Meet our Fall 2015 Work-In-Progress Filmmakers

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In November and December of 2015, we had the pleasure of inviting six distinct filmmakers to present their rough cuts to one another and acclaimed documentarians, facilitator Kelly Anderson, and guest filmmaker Matt O'Neill. This cohort sharpened a sense of suspense, restructured stories, shed new light on central personalities, and challenged the conventions of observation in documentary. In a sense, each film stitched broad horizons for us: multiple places where people find work and commerce, a connection with many pasts and traversal spaces. We can't wait to see what they do next!


Kelly Anderson

Kelly Anderson

Work-In-Progress Lab Instructor

Kelly Anderson's most recent film is My Brooklyn, and is a professor in the Department of Film and Media Studies at Hunter College (CUNY), where she teaches Integrated Media Arts at the undergraduate and graduate levels. More >

Matt O'Neill

Matt O'Neill

Guest Filmmaker Crit

Matthew O'Neill is an Emmy® Award winning and Academy Award® nominated director whose been working with DCTV making documentaries for the last decade. More >


Docu-Jam group

Brian Redondo | Hurrikane

Brian Redondo is a multi-disciplinary creative with a passion for storytelling in its many forms. His film work includes short documentary Why We Rise about the struggles of undocumented youth in NYC, winner of Best Social Issue Documentary at CAAMFest. Brian is currently working on his second short documentary, Hurrikane, as well as his first fictional short, Bounds.

Docu-Jam group

In Brian’s short film Hurrikane, a young street dancer is propelled from subway performances to primetime television. Protagonist Alain "Hurrikane" Lauture hones his craft in street dance battles and subway cars, until his hard work pays off and he wins the biggest street dance competition in the world. Opportunities start pouring in, and he lands a spot on So You Think You Can Dance. Alain must then deal with his ascent to fame while maintaining his shining attitude that makes his dancing irresistibly magnetic.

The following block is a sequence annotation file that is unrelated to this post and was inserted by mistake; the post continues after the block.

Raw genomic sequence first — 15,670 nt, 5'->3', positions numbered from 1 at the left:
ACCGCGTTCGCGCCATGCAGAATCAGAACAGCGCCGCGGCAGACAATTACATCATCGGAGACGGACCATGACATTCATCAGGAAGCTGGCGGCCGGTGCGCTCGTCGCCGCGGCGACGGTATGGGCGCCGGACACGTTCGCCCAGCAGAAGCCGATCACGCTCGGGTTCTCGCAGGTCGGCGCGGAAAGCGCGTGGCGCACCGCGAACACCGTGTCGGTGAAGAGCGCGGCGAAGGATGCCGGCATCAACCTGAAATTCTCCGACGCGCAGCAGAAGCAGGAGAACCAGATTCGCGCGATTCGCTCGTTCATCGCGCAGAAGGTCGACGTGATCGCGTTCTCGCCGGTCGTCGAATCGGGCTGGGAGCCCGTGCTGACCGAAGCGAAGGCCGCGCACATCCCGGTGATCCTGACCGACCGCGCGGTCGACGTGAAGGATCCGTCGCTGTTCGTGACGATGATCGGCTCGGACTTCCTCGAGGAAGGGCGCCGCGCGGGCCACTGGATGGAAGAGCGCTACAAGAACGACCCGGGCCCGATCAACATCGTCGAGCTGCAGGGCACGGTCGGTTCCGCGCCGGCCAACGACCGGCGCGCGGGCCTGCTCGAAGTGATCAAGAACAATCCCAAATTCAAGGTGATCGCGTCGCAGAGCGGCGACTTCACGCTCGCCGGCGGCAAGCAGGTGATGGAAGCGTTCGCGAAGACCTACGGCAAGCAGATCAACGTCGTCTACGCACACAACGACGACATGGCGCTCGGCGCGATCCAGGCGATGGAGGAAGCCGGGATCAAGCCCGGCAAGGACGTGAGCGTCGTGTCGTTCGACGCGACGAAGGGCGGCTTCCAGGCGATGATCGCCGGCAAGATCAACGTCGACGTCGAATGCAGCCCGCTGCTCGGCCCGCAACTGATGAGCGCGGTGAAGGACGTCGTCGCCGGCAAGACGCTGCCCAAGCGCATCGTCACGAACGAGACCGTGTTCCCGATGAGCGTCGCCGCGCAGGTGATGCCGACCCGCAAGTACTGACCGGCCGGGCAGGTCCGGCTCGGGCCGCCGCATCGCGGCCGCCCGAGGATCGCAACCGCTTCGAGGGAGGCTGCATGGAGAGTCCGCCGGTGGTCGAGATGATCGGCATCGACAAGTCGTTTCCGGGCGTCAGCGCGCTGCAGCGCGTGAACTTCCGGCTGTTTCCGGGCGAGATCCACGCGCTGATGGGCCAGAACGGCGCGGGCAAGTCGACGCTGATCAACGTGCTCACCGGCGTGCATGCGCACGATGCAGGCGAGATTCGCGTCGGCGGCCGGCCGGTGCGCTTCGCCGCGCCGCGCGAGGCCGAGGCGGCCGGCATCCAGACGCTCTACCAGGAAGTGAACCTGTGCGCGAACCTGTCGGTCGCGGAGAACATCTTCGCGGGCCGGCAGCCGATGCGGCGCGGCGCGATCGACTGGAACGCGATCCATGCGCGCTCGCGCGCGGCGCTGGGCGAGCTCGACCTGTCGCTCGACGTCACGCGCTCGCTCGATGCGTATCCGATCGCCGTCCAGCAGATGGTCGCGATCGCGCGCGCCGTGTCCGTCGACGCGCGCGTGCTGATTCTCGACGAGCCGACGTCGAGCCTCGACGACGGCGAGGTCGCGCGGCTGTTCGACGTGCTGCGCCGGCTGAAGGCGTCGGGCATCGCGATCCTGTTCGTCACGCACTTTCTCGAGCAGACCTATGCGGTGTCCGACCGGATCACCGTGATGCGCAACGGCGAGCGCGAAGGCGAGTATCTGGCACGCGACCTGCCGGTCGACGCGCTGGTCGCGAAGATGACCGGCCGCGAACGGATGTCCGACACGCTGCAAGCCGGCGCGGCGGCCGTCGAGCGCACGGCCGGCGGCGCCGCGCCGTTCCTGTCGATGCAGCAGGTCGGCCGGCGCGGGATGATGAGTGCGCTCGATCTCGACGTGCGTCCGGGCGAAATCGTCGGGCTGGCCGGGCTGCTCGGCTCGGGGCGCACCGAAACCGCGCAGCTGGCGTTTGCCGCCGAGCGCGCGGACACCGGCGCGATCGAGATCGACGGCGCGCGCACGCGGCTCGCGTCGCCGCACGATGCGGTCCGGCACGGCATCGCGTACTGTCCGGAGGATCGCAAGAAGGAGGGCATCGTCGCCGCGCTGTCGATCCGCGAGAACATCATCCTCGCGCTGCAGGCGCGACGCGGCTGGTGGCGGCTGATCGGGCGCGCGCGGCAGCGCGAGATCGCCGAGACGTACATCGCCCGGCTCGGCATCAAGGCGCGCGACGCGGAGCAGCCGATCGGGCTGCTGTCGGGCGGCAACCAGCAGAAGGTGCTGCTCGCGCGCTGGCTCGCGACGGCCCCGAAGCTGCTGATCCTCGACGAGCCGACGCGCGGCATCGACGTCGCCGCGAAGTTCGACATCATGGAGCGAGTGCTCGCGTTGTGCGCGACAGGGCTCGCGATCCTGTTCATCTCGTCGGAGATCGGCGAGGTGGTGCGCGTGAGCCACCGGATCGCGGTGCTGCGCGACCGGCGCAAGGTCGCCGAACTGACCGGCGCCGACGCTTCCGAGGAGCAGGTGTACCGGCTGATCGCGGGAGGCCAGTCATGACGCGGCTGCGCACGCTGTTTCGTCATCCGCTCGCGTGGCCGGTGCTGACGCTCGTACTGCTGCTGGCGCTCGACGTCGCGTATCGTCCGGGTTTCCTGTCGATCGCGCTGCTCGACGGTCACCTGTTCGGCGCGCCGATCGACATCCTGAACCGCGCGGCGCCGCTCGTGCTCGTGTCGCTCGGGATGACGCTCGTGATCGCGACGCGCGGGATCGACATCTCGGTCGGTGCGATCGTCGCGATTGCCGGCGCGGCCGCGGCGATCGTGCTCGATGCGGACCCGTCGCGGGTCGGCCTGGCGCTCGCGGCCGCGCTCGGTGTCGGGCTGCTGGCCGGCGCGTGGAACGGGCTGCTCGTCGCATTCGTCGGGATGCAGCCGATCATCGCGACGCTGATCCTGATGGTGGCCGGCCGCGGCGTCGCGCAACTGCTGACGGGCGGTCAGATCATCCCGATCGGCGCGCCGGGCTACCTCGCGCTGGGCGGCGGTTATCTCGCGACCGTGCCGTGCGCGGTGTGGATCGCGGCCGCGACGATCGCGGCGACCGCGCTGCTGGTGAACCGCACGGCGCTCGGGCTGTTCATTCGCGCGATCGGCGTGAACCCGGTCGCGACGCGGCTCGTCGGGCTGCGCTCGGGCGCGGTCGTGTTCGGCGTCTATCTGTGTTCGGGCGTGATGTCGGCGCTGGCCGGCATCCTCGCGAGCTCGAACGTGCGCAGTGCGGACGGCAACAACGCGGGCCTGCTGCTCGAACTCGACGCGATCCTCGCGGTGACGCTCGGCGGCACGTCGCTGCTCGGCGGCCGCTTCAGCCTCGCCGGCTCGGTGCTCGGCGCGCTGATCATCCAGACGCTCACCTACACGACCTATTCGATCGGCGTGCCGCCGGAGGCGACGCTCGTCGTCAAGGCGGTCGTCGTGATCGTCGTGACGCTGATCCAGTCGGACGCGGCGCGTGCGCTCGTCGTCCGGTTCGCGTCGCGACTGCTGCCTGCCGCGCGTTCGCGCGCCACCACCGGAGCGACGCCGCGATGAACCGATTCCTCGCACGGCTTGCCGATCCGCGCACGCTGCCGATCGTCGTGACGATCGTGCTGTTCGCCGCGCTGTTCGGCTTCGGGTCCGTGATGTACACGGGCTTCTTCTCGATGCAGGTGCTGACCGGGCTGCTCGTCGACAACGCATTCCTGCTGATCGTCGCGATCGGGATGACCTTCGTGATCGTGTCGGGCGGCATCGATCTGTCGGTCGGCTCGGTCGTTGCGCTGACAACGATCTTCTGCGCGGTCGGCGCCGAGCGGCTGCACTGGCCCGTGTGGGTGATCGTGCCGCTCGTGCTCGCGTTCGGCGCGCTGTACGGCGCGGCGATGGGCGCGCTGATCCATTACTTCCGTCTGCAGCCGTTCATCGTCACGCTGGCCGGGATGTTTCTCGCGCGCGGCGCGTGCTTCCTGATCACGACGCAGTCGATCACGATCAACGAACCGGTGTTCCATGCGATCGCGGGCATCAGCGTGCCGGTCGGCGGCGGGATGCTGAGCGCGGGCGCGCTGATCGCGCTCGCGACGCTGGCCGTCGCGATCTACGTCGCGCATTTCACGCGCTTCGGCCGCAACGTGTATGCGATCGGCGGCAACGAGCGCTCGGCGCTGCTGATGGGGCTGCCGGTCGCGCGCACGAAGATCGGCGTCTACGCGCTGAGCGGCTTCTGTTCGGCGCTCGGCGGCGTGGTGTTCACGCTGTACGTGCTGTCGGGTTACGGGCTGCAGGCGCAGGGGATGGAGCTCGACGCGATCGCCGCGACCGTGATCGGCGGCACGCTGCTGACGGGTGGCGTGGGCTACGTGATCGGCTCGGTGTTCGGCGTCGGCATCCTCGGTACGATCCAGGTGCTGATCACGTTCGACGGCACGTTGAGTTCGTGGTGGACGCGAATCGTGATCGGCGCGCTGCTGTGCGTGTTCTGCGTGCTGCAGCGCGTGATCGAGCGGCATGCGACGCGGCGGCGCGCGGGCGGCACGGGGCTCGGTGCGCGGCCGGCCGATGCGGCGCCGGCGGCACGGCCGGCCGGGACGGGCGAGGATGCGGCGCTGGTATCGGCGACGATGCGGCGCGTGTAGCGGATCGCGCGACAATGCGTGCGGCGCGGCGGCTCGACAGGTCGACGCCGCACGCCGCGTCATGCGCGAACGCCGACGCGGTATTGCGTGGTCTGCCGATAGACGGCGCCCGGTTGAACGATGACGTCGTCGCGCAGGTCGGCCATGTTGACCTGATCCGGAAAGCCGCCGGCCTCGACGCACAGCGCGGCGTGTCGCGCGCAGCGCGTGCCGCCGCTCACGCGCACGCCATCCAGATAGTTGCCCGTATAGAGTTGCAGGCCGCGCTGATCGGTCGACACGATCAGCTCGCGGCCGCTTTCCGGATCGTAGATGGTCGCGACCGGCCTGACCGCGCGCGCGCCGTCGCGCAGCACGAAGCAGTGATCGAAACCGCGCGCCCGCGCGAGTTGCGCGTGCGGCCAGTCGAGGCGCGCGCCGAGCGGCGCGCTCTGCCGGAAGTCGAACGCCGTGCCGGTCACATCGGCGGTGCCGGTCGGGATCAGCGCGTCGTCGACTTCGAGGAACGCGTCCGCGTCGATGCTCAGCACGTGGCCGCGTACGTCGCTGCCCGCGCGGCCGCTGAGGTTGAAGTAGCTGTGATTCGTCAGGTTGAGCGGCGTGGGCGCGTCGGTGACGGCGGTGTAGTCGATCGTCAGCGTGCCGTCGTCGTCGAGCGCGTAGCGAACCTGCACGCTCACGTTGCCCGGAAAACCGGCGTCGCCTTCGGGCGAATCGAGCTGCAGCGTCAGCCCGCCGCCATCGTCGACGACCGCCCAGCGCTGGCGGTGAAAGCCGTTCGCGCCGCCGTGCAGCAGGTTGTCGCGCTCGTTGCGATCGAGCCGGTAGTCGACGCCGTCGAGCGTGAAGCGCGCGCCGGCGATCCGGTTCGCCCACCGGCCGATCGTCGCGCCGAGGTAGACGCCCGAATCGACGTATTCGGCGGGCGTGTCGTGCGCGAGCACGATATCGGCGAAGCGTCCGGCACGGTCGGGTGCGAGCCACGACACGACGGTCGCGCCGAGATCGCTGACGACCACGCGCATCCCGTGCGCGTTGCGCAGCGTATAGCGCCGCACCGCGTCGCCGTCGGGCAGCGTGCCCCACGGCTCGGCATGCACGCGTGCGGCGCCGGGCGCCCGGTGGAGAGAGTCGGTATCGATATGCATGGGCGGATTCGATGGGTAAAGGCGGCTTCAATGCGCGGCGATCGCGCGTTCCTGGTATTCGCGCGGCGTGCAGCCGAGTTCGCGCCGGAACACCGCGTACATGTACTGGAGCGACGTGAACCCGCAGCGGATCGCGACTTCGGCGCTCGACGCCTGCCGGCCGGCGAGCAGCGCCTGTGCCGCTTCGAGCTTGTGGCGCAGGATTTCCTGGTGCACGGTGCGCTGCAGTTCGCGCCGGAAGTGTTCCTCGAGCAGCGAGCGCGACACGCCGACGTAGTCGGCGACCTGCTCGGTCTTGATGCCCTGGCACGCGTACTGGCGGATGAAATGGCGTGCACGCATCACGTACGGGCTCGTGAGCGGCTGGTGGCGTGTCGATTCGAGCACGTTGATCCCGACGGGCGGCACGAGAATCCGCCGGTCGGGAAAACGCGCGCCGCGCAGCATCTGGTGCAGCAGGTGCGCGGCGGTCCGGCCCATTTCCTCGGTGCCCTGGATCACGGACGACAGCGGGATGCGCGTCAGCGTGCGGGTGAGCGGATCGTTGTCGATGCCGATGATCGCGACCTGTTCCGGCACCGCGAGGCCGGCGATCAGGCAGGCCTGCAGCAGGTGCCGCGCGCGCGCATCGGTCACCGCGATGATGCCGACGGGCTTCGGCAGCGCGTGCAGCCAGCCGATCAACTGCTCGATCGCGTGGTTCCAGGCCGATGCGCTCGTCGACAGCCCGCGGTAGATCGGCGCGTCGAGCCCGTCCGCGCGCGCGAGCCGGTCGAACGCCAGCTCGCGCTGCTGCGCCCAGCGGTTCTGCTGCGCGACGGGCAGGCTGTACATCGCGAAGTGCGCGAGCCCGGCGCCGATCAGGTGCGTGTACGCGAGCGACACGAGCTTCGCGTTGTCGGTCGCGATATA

Docu-Jam group

David Kagan | Obruni Papa

David Kagan is a multimedia artist who uses pop cultural formats to explore issues of identity and iconography. He has received several grants to travel for his work, been involved in many group exhibitions, and has had films screened all over the world from Morocco to Ecuador. David is currently working on his short documentary Obruni Papa about his collaborative music-making experience in Africa.

Docu-Jam group

Through a grant from the Art Matters Foundation, David traveled to West Africa to film the project, Obruni Papa. During his travels, David recorded an “African-style” pop album with some students at the University of Ghana and performed as a band at the first International Reggae Festival at Legon. His film explores the frictions that arise in the intersection of a conceptual performance practice with the traditional endeavor of Ghanaian music making, and touches upon the problematic sociopolitical relationships between the West and developing economies.



Docu-Jam group

Jessica Kingdon | Yiwu

Jessica Kingdon is a producer/director with a dynamic background in narrative, documentary, and experimental work. She has worked on three narrative features as producer and associate producer, and has produced and directed several shorts. Her short films have been screened in NYC and internationally, and she has recently completed a five-week documentary intensive at Union Docs in NYC. Jessica is currently working on her short documentary film Yiwu.

Docu-Jam group